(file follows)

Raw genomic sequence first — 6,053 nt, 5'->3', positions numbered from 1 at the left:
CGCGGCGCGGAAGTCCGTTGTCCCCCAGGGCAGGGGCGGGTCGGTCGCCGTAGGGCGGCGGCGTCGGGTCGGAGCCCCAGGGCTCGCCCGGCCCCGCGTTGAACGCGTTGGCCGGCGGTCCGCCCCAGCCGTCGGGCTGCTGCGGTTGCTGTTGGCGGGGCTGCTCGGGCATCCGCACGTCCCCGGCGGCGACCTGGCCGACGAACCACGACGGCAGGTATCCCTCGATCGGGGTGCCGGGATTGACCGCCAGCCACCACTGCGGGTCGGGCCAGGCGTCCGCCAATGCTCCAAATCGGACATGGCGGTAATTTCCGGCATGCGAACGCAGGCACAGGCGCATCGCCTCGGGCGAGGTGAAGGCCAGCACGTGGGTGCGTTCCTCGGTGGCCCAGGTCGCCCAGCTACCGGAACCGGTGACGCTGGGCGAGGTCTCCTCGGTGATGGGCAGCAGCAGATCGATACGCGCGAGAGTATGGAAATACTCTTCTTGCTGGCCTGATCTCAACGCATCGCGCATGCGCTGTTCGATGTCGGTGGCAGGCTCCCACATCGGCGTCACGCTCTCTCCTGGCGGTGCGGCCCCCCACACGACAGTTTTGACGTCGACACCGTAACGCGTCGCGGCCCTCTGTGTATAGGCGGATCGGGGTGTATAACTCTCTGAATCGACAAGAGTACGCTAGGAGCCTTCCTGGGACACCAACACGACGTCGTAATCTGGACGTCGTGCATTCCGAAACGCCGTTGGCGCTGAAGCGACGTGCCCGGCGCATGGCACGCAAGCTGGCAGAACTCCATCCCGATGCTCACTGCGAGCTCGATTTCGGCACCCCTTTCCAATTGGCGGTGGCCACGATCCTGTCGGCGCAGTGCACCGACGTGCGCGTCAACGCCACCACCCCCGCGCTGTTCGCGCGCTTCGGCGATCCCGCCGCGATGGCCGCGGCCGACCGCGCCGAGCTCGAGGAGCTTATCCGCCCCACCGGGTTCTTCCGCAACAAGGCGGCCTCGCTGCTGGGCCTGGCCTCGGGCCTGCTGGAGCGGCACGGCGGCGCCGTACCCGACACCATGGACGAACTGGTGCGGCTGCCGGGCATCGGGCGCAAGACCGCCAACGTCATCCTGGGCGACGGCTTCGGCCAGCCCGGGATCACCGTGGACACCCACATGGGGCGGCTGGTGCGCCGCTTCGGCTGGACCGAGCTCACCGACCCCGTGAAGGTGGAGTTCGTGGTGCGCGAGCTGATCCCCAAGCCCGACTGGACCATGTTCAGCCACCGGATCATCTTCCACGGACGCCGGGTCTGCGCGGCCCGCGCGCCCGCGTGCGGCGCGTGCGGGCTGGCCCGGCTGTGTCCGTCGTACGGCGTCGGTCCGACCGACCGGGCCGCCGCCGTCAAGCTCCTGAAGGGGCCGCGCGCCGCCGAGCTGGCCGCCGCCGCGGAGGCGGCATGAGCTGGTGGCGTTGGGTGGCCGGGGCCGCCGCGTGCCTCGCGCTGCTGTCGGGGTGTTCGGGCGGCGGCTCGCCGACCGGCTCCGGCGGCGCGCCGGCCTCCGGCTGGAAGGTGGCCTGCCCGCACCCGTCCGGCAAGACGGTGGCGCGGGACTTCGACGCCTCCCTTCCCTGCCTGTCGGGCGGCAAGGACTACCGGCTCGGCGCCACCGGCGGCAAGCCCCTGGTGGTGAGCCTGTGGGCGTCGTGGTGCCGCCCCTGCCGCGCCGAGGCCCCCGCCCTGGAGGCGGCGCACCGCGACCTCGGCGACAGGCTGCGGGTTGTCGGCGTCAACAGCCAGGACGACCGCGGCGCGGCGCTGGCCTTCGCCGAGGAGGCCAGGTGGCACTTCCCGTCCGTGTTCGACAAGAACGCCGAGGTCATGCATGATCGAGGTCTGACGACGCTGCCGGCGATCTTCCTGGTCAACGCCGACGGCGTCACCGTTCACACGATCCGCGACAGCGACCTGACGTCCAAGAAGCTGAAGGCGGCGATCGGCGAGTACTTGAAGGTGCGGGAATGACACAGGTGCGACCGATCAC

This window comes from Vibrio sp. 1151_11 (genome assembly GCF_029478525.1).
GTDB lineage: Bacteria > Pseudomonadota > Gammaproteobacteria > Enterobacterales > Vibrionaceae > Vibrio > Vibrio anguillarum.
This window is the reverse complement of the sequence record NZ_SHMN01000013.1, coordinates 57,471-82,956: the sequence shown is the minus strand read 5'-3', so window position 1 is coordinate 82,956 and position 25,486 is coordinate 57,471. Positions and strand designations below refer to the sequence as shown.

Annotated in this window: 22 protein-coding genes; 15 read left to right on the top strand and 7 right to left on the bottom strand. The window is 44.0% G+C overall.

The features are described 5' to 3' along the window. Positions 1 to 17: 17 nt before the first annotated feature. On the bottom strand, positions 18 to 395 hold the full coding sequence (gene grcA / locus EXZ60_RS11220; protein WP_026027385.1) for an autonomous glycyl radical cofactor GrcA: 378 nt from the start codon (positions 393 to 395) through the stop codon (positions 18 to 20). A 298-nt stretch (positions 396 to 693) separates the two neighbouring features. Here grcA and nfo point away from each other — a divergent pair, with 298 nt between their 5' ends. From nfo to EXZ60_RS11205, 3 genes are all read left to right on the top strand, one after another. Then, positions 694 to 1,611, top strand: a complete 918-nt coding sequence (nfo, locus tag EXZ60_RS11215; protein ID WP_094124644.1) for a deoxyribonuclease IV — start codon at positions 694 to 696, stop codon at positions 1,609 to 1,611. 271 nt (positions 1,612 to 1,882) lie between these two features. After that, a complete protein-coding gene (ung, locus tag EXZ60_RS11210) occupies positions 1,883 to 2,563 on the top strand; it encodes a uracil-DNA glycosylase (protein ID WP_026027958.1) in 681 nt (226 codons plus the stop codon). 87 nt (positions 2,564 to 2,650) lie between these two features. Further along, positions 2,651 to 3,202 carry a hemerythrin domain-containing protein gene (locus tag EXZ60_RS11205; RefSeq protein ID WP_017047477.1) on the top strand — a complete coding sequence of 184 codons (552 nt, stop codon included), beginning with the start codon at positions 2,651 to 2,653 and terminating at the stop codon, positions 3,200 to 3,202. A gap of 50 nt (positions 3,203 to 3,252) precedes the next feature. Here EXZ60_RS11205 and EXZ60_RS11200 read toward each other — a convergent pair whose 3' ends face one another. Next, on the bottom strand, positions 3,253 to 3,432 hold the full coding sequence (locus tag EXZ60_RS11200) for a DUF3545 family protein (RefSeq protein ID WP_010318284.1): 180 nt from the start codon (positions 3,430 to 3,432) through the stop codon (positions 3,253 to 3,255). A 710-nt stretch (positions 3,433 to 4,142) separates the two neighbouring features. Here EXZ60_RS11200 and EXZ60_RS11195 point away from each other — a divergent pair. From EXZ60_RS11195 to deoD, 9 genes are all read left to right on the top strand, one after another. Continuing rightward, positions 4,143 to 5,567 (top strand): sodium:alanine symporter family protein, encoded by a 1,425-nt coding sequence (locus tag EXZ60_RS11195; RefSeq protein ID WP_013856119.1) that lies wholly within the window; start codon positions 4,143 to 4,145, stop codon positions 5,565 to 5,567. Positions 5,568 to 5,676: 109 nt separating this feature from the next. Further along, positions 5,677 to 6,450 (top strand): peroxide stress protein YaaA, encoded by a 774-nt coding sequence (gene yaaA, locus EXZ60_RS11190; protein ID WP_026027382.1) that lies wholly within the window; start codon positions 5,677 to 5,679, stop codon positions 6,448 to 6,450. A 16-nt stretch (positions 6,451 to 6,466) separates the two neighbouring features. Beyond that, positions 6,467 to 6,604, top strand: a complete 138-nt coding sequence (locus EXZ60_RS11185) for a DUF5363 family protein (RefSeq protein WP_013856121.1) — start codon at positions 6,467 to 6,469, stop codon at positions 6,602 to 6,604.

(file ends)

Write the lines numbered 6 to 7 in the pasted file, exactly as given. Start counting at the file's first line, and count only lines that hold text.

Annotated in this window: 22 protein-coding genes; 15 read left to right on the top strand and 7 right to left on the bottom strand. The window is 44.0% G+C overall.

The features are described 5' to 3' along the window. Positions 1 to 17: 17 nt before the first annotated feature. On the bottom strand, positions 18 to 395 hold the full coding sequence (gene grcA / locus EXZ60_RS11220; protein WP_026027385.1) for an autonomous glycyl radical cofactor GrcA: 378 nt from the start codon (positions 393 to 395) through the stop codon (positions 18 to 20). A 298-nt stretch (positions 396 to 693) separates the two neighbouring features. Here grcA and nfo point away from each other — a divergent pair, with 298 nt between their 5' ends. From nfo to EXZ60_RS11205, 3 genes are all read left to right on the top strand, one after another. Then, positions 694 to 1,611, top strand: a complete 918-nt coding sequence (nfo, locus tag EXZ60_RS11215; protein ID WP_094124644.1) for a deoxyribonuclease IV — start codon at positions 694 to 696, stop codon at positions 1,609 to 1,611. 271 nt (positions 1,612 to 1,882) lie between these two features. After that, a complete protein-coding gene (ung, locus tag EXZ60_RS11210) occupies positions 1,883 to 2,563 on the top strand; it encodes a uracil-DNA glycosylase (protein ID WP_026027958.1) in 681 nt (226 codons plus the stop codon). 87 nt (positions 2,564 to 2,650) lie between these two features. Further along, positions 2,651 to 3,202 carry a hemerythrin domain-containing protein gene (locus tag EXZ60_RS11205; RefSeq protein ID WP_017047477.1) on the top strand — a complete coding sequence of 184 codons (552 nt, stop codon included), beginning with the start codon at positions 2,651 to 2,653 and terminating at the stop codon, positions 3,200 to 3,202. A gap of 50 nt (positions 3,203 to 3,252) precedes the next feature. Here EXZ60_RS11205 and EXZ60_RS11200 read toward each other — a convergent pair whose 3' ends face one another. Next, on the bottom strand, positions 3,253 to 3,432 hold the full coding sequence (locus tag EXZ60_RS11200) for a DUF3545 family protein (RefSeq protein ID WP_010318284.1): 180 nt from the start codon (positions 3,430 to 3,432) through the stop codon (positions 3,253 to 3,255). A 710-nt stretch (positions 3,433 to 4,142) separates the two neighbouring features. Here EXZ60_RS11200 and EXZ60_RS11195 point away from each other — a divergent pair. From EXZ60_RS11195 to deoD, 9 genes are all read left to right on the top strand, one after another. Continuing rightward, positions 4,143 to 5,567 (top strand): sodium:alanine symporter family protein, encoded by a 1,425-nt coding sequence (locus tag EXZ60_RS11195; RefSeq protein ID WP_013856119.1) that lies wholly within the window; start codon positions 4,143 to 4,145, stop codon positions 5,565 to 5,567. Positions 5,568 to 5,676: 109 nt separating this feature from the next. Further along, positions 5,677 to 6,450 (top strand): peroxide stress protein YaaA, encoded by a 774-nt coding sequence (gene yaaA, locus EXZ60_RS11190; protein ID WP_026027382.1) that lies wholly within the window; start codon positions 5,677 to 5,679, stop codon positions 6,448 to 6,450. A 16-nt stretch (positions 6,451 to 6,466) separates the two neighbouring features. Beyond that, positions 6,467 to 6,604, top strand: a complete 138-nt coding sequence (locus EXZ60_RS11185) for a DUF5363 family protein (RefSeq protein WP_013856121.1) — start codon at positions 6,467 to 6,469, stop codon at positions 6,602 to 6,604.